WILL SELF: Multicultural man on getting high, legally
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WILL SELF on the similarities between legalised marijuana culture and Brexit culture.
"What do you make," asked my film agent conversationally, 'of our legalized marijuana culture?' It was an idle question - voiced, one might almost say, with hallucinogenic disengagement - so I gave it the lack of attention it deserved, and talk on the terrace - which looked out over the mephitic haze of Los Angeles - moved on.
I say "my film agent", casually implying someone who regularly negotiates deals whereby my books and stories are turned into hugely profitable films and TV series, but the truth is although she's been in post for over a quarter-century, what we have to show for all our joint enterprise is a couple of shorts shown at film festivals and a dud French language feature.
True, an adaptation of my novella Cock once gathered sufficient funding - $14m out of a required $25m - and momentum, to go all the way to the cover of Variety (as I recall the headline was something like: "Cock Almost Bankable"), but this was indeed a premature ejaculation. In truth, Martin Amis had it about right when he said: "Don't believe they've made a movie of your book until you rent the video."
There are parallels between the frustrations of writers struggling interminably with the film industry and those Californian pot heads who've waited out the past several decades fervently hoping for their favoured intoxicant to be legalized.
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In both instances the lure is a vision of… fantastic visions, while the progress towards them is defined by interminably boring conversations: the pot heads toking on joints and banging on about their cosmically dull visions, the film executives taking meetings and banging on about their cheaply exploitative visions.
Now, at least the former are finally getting to see what it's like when you can just walk into a shop and buy a jar full of artificial paradise; while the latter are high as kites on the streaming services, which, with their relentless hunger for new product, are like the former with a colossal case of the munchies.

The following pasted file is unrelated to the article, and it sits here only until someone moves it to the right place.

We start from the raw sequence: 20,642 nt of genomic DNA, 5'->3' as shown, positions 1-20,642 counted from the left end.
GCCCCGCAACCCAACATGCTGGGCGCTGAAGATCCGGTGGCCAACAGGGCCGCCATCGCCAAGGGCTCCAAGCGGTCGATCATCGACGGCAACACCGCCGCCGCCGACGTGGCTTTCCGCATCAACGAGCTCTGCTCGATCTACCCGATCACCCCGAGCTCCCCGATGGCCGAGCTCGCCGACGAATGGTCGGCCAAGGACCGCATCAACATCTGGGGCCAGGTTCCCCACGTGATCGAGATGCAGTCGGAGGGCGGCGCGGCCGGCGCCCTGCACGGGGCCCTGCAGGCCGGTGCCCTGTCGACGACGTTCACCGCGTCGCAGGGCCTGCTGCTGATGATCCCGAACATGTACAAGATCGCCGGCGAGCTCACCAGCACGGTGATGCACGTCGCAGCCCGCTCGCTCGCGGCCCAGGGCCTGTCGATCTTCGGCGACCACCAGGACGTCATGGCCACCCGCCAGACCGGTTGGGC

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At the Kind Center in North Hollywood, after you've had your photo ID checked and been buzzed in, you can buy all sorts of marijuana products - from good old weed and hashish, to pot chocolates, pot vape pens, pot cookies and pot beer.
There are nasal and throat sprays high in CBD, and little 'one hit' gummy chews, offering you 5mg of that good ol' tetrahydrocannabinol in a sweetly slobbery way. And all of this stuff is packaged differently - marketing intended to appeal at one end of the spectrum to slick sophisticates and at the other to infantile slackers.
Either you want a vape pen like the nacelle of a missile, which will 'deliver' you a 'smooth performance'; or you favour a pre-rolled joint which comes in a cardboard tube blazoned with a cartoon of a large-breasted woman, and which will 'toss your psychic cookies'.
It gets worse: to one side of the shop there's a glassed-in counter displaying small white cardboard boxes. These contain so-called 'dab': highly concentrated THC oil that's smoked in glass pipes, and which takes you higher than one of Elon Musk's rockets - although whether returning to the launch pad vertically is even less likely. Dab is the logical consequence of a marijuana growing industry that has hybridised and hybridised until it produces strains so strong that were you, gentle New European reader, so much as to catch a whiff some burning, you'd imagine it was the past three years that had been the nightmarish drug vision - and looking up to the sky you'd see no minatory sun, but our David Cameron's radiant red face still beaming down at you.
Dab is the logical consequence of people developing too high a tolerance to marijuana through constant use.
But any addict - whether to pot or patriotism - can overdo it, and end up on hard drugs, or hard Brexit for that matter.
Those in Britain on the socially conservative side of things should fear all this brouhaha about epileptic kids' parents demanding their right to CBD - for this, the less fun psychoactive component in marijuana, is indeed the vector through which legalisation entered the American body politic.
Look, I'm not going to tease out these analogies any further - you get the point: dream factories and nightmare factories share a vital similarity - they're both factories, and it's our willingness to believe we somehow manufacture our way into a better world that's the problem here.
That great avatar of the counter-culture, Timothy Leary, once defined the effect of any hallucinogenic drug as being a function not simply of its pharmacology, but also of both the mindset of the individual taking it, and the social setting in which it's taken.
So, to finally answer my film agent's question: I think your legalized marijuana culture is rather like our legalized Brexit culture - over commercialised, pretty boring and very definitely childish.
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